Solo Practice University® is proud to welcome our newest monthly columnist, Chelsea Callanan, who will be focusing primarily on professional development and the ever-elusive work-life balance. (I personally think it should just be called ‘life’ because who today can honestly separate work from their life? Not me. You say tomato…) Chelsea will be addressing these issues and we’re thrilled to have her.
Graduation has happened for law school students across the country, who are now scrambling to put together bar exam study schedules, and if they haven’t already – decide what they are going to do after school. I can place myself back in that time of great transition and change, and remember how stressful it was, even though I had a firm position secured for after the bar exam. It turns out that I left that first job within two years (it wasn’t a good fit), and looking back now realize that I accepted the offer in large part to avoid additional stress of finding a different job, or of exploring what it is that I really wanted. I was so focused on checking off the box on my to do list “get job,” that I didn’t put in the time to think about how or whether it really fit into my career plan. To be honest, I didn’t even really have a career plan in mind – I just needed a job. The rest would come together later, right?
Stop reacting and get proactive!
I see a trend in the legal field that concerns me – maybe it concerns you, too. A focus on the negativity and the immediate concerns in the job market is forcing people to be more reactive, rather than proactive.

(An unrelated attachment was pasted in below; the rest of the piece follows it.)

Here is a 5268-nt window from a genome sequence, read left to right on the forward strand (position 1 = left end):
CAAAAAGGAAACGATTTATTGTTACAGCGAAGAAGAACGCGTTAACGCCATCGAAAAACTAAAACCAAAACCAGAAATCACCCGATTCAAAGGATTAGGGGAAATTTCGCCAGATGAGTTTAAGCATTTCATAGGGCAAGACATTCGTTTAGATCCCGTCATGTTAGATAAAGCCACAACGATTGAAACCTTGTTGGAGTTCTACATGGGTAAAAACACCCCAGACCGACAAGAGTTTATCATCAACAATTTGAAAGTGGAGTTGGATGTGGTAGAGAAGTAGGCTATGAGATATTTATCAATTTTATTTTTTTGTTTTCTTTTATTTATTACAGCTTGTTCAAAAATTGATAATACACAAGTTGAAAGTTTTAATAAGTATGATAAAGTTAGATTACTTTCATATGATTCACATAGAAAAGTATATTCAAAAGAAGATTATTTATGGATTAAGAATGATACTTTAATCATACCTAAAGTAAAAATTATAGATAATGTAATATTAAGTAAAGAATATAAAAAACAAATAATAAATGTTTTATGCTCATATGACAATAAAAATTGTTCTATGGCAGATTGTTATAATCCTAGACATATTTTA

When you accept certain facts as hard truths, and then shape your life decisions around these truths, you are reacting. For example, I had heard that few people in my graduating class were getting job offers, that I should accept the first job I was offered, and to always accept a job from a “big firm” (Maine’s level of big firms is not traditional BigLaw, but the local equivalent). I accepted this as truth and therefore moved forward during school to get all of the resume boosters that a big firm would want to see on a prospective candidate’s resume.
Now, looking back – three law firm jobs later, I am working side by side with my husband in our own firm, and am diversifying how I spend my time and make money in all sorts of interesting ways. I believe my initial employment decisions immediately after law school were very reactive and shortsighted. I am now working hard to shift my mindset to a more proactive and engaged way of thinking.
If I had instead set goals, put a plan in place, and focused on achieving my own personal success, the trends and data and advice would merely have been blurry background– not the main focus or driver of my decisions. This proactive way of thinking is much more conducive to finding career satisfaction, and certainly much more a characteristic of highly successful people.
Lawyers are like snowflakes (laugh if you must!)
As busy law students and lawyers, it’s very easy to get caught up in the urgency of things, rather than the importance of things.
Lawyers casually joke around that all we do is go around “putting out fires” at work, or as students we jump from one reading assignment and exam paper to the next – dealing only with what is urgent. If you get too caught up in that mentality, and let it translate into your personal and professional development, then you can’t be surprised when you aren’t making the progress in your career you had hoped for. Your personal goals have been lost in the ashes of all the fires you put out.